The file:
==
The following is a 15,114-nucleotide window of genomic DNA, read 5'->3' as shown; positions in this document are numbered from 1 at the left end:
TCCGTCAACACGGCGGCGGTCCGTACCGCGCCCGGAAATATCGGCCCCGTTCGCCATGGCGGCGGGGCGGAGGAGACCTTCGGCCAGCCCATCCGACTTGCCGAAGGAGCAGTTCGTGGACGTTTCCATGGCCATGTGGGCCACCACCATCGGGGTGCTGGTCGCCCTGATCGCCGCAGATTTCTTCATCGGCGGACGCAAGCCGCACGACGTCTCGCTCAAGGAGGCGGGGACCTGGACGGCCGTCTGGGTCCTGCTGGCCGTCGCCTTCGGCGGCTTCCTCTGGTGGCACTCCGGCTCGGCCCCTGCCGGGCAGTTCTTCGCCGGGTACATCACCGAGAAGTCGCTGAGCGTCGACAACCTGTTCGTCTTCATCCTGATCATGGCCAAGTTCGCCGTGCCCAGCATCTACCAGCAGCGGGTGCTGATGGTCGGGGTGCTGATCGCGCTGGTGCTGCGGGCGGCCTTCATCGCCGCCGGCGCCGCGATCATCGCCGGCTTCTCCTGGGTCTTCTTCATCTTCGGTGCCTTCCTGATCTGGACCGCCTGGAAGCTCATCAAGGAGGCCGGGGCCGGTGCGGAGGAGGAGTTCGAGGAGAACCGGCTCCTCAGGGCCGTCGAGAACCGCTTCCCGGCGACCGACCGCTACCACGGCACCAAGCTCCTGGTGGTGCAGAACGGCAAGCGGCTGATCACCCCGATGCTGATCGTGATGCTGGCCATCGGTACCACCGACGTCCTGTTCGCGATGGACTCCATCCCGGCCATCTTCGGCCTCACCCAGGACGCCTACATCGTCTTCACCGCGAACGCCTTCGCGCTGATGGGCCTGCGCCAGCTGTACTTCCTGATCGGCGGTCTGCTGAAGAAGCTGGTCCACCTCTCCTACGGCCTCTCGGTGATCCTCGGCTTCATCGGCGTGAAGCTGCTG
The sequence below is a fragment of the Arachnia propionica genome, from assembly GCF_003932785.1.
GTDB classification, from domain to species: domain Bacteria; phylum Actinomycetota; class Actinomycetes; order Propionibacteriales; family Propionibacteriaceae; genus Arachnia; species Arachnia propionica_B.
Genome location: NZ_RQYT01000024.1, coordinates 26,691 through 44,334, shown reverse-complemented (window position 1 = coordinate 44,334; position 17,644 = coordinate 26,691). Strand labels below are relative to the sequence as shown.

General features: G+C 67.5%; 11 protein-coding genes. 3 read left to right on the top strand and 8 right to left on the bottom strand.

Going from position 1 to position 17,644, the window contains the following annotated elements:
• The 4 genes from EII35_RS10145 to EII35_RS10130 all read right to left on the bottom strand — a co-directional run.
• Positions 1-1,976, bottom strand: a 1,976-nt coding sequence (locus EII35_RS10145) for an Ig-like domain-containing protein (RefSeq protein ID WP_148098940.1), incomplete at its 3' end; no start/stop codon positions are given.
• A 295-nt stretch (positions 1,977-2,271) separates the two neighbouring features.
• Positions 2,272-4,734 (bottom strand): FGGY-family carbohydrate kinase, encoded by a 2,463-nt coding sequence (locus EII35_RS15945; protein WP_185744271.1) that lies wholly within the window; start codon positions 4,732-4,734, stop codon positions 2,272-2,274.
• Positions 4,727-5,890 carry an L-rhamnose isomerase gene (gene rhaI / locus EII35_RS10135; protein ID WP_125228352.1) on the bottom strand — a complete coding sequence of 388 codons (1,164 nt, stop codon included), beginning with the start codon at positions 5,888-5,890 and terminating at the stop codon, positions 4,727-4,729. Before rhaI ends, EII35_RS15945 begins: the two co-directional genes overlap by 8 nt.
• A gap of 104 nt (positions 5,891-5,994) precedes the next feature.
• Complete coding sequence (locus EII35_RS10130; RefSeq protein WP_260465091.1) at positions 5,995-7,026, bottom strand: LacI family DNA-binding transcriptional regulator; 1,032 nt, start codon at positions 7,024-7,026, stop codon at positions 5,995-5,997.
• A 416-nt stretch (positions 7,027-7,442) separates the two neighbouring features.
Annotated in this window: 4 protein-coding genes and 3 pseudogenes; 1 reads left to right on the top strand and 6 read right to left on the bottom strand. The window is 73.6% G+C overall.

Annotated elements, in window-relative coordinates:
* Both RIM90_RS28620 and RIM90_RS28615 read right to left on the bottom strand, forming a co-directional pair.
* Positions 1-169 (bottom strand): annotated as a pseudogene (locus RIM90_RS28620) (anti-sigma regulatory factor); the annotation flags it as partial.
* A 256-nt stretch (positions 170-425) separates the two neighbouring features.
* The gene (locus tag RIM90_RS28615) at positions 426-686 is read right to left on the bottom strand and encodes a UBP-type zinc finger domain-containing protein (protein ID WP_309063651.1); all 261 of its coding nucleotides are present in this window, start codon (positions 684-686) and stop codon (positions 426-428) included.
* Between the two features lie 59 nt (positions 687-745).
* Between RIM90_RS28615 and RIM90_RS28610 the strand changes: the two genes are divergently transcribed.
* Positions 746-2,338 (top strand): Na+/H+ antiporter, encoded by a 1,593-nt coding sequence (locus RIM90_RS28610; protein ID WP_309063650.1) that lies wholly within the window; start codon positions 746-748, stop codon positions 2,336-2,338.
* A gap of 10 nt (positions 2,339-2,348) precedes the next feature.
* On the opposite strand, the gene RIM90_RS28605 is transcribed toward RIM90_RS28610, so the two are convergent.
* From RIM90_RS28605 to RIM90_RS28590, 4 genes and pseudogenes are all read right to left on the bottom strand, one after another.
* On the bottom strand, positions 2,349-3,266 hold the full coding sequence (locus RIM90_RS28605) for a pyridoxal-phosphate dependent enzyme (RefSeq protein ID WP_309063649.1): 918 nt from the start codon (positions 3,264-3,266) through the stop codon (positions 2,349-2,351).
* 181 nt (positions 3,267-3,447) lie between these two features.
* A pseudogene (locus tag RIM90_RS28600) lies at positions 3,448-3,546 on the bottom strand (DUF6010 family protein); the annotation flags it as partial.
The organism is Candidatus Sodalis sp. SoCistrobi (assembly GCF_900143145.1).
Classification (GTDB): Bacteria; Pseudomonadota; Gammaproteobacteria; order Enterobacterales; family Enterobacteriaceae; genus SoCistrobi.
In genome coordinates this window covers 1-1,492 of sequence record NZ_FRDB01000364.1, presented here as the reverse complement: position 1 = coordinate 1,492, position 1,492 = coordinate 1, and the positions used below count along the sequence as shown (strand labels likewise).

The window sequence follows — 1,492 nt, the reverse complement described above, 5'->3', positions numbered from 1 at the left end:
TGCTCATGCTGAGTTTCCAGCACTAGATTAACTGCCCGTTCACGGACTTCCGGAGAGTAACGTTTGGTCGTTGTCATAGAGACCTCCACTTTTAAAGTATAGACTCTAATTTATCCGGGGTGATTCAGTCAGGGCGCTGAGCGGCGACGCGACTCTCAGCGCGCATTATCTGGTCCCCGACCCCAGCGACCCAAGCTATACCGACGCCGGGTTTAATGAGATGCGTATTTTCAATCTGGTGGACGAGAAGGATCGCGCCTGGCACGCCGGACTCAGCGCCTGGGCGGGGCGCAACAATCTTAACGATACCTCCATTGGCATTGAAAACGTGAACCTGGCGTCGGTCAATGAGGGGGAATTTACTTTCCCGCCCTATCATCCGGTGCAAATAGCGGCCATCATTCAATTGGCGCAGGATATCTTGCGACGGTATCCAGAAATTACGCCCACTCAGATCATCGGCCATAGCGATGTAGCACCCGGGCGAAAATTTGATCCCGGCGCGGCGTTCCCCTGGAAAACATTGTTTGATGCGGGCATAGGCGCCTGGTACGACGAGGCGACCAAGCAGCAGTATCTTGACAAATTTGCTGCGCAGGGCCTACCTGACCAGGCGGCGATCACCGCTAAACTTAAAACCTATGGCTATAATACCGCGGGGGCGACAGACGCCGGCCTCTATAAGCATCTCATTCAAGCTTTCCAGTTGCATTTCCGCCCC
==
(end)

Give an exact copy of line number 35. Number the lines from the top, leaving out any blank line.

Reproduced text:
TGCTCATGCTGAGTTTCCAGCACTAGATTAACTGCCCGTTCACGGACTTCCGGAGAGTAACGTTTGGTCGTTGTCATAGAGACCTCCACTTTTAAAGTATAGACTCTAATTTATCCGGGGTGATTCAGTCAGGGCGCTGAGCGGCGACGCGACTCTCAGCGCGCATTATCTGGTCCCCGACCCCAGCGACCCAAGCTATACCGACGCCGGGTTTAATGAGATGCGTATTTTCAATCTGGTGGACGAGAAGGATCGCGCCTGGCACGCCGGACTCAGCGCCTGGGCGGGGCGCAACAATCTTAACGATACCTCCATTGGCATTGAAAACGTGAACCTGGCGTCGGTCAATGAGGGGGAATTTACTTTCCCGCCCTATCATCCGGTGCAAATAGCGGCCATCATTCAATTGGCGCAGGATATCTTGCGACGGTATCCAGAAATTACGCCCACTCAGATCATCGGCCATAGCGATGTAGCACCCGGGCGAAAATTTGATCCCGGCGCGGCGTTCCCCTGGAAAACATTGTTTGATGCGGGCATAGGCGCCTGGTACGACGAGGCGACCAAGCAGCAGTATCTTGACAAATTTGCTGCGCAGGGCCTACCTGACCAGGCGGCGATCACCGCTAAACTTAAAACCTATGGCTATAATACCGCGGGGGCGACAGACGCCGGCCTCTATAAGCATCTCATTCAAGCTTTCCAGTTGCATTTCCGCCCC